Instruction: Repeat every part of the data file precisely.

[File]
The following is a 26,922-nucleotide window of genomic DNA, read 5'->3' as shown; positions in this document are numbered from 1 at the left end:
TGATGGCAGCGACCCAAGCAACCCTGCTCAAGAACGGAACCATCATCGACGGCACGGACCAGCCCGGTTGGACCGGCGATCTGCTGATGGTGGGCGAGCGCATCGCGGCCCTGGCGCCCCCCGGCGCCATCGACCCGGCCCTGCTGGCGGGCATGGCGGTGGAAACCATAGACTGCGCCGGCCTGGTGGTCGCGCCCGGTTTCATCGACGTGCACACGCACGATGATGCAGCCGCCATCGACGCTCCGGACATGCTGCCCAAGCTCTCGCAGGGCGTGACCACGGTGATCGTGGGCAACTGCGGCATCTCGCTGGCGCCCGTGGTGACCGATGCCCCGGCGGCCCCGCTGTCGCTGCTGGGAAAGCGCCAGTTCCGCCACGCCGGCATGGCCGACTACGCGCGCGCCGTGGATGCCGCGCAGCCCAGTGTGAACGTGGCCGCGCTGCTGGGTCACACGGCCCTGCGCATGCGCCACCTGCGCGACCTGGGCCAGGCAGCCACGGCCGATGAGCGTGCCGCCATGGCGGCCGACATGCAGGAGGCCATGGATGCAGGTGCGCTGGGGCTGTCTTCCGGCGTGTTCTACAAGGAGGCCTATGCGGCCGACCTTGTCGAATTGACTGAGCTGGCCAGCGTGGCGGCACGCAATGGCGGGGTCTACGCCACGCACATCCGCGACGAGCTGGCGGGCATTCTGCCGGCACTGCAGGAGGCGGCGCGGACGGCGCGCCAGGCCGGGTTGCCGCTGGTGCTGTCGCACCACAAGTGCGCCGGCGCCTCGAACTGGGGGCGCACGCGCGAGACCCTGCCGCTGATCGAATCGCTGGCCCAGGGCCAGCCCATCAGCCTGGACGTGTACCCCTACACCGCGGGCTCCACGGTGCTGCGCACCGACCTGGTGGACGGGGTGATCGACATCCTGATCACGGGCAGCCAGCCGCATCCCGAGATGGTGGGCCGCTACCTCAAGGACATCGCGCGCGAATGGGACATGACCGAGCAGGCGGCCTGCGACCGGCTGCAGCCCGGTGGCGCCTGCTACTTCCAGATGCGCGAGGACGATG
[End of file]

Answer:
The following is a 26,922-nucleotide window of genomic DNA, read 5'->3' as shown; positions in this document are numbered from 1 at the left end:
TGATGGCAGCGACCCAAGCAACCCTGCTCAAGAACGGAACCATCATCGACGGCACGGACCAGCCCGGTTGGACCGGCGATCTGCTGATGGTGGGCGAGCGCATCGCGGCCCTGGCGCCCCCCGGCGCCATCGACCCGGCCCTGCTGGCGGGCATGGCGGTGGAAACCATAGACTGCGCCGGCCTGGTGGTCGCGCCCGGTTTCATCGACGTGCACACGCACGATGATGCAGCCGCCATCGACGCTCCGGACATGCTGCCCAAGCTCTCGCAGGGCGTGACCACGGTGATCGTGGGCAACTGCGGCATCTCGCTGGCGCCCGTGGTGACCGATGCCCCGGCGGCCCCGCTGTCGCTGCTGGGAAAGCGCCAGTTCCGCCACGCCGGCATGGCCGACTACGCGCGCGCCGTGGATGCCGCGCAGCCCAGTGTGAACGTGGCCGCGCTGCTGGGTCACACGGCCCTGCGCATGCGCCACCTGCGCGACCTGGGCCAGGCAGCCACGGCCGATGAGCGTGCCGCCATGGCGGCCGACATGCAGGAGGCCATGGATGCAGGTGCGCTGGGGCTGTCTTCCGGCGTGTTCTACAAGGAGGCCTATGCGGCCGACCTTGTCGAATTGACTGAGCTGGCCAGCGTGGCGGCACGCAATGGCGGGGTCTACGCCACGCACATCCGCGACGAGCTGGCGGGCATTCTGCCGGCACTGCAGGAGGCGGCGCGGACGGCGCGCCAGGCCGGGTTGCCGCTGGTGCTGTCGCACCACAAGTGCGCCGGCGCCTCGAACTGGGGGCGCACGCGCGAGACCCTGCCGCTGATCGAATCGCTGGCCCAGGGCCAGCCCATCAGCCTGGACGTGTACCCCTACACCGCGGGCTCCACGGTGCTGCGCACCGACCTGGTGGACGGGGTGATCGACATCCTGATCACGGGCAGCCAGCCGCATCCCGAGATGGTGGGCCGCTACCTCAAGGACATCGCGCGCGAATGGGACATGACCGAGCAGGCGGCCTGCGACCGGCTGCAGCCCGGTGGCGCCTGCTACTTCCAGATGCGCGAGGACGATG